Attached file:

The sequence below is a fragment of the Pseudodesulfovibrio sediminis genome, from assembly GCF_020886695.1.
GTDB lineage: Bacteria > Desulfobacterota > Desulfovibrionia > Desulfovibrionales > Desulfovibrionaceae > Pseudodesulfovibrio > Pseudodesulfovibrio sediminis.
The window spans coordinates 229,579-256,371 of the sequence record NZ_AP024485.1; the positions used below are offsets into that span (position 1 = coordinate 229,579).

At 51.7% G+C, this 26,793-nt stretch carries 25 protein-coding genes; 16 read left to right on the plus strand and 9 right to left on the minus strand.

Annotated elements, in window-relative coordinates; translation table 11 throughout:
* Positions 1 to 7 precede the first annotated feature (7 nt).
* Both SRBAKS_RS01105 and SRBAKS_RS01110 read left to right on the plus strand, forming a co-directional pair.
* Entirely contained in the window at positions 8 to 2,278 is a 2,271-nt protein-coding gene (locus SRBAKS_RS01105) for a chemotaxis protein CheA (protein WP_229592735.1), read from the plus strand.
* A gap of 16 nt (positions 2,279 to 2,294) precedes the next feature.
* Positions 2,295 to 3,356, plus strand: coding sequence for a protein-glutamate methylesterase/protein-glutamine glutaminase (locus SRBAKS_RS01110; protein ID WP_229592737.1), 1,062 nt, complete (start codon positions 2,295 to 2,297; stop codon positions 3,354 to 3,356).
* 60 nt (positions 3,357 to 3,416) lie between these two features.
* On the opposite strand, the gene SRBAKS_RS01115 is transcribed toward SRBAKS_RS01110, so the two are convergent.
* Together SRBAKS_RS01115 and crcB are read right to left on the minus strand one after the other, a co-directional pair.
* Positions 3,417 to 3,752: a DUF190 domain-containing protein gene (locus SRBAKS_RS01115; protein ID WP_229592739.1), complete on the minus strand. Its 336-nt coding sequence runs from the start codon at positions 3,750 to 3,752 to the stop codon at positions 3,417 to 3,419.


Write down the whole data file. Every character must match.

The sequence below is a fragment of the Pseudodesulfovibrio sediminis genome, from assembly GCF_020886695.1.
GTDB lineage: Bacteria > Desulfobacterota > Desulfovibrionia > Desulfovibrionales > Desulfovibrionaceae > Pseudodesulfovibrio > Pseudodesulfovibrio sediminis.
The window spans coordinates 229,579-256,371 of the sequence record NZ_AP024485.1; the positions used below are offsets into that span (position 1 = coordinate 229,579).

At 51.7% G+C, this 26,793-nt stretch carries 25 protein-coding genes; 16 read left to right on the plus strand and 9 right to left on the minus strand.

Annotated elements, in window-relative coordinates; translation table 11 throughout:
* Positions 1 to 7 precede the first annotated feature (7 nt).
* Both SRBAKS_RS01105 and SRBAKS_RS01110 read left to right on the plus strand, forming a co-directional pair.
* Entirely contained in the window at positions 8 to 2,278 is a 2,271-nt protein-coding gene (locus SRBAKS_RS01105) for a chemotaxis protein CheA (protein WP_229592735.1), read from the plus strand.
* A gap of 16 nt (positions 2,279 to 2,294) precedes the next feature.
* Positions 2,295 to 3,356, plus strand: coding sequence for a protein-glutamate methylesterase/protein-glutamine glutaminase (locus SRBAKS_RS01110; protein ID WP_229592737.1), 1,062 nt, complete (start codon positions 2,295 to 2,297; stop codon positions 3,354 to 3,356).
* 60 nt (positions 3,357 to 3,416) lie between these two features.
* On the opposite strand, the gene SRBAKS_RS01115 is transcribed toward SRBAKS_RS01110, so the two are convergent.
* Together SRBAKS_RS01115 and crcB are read right to left on the minus strand one after the other, a co-directional pair.
* Positions 3,417 to 3,752: a DUF190 domain-containing protein gene (locus SRBAKS_RS01115; protein ID WP_229592739.1), complete on the minus strand. Its 336-nt coding sequence runs from the start codon at positions 3,750 to 3,752 to the stop codon at positions 3,417 to 3,419.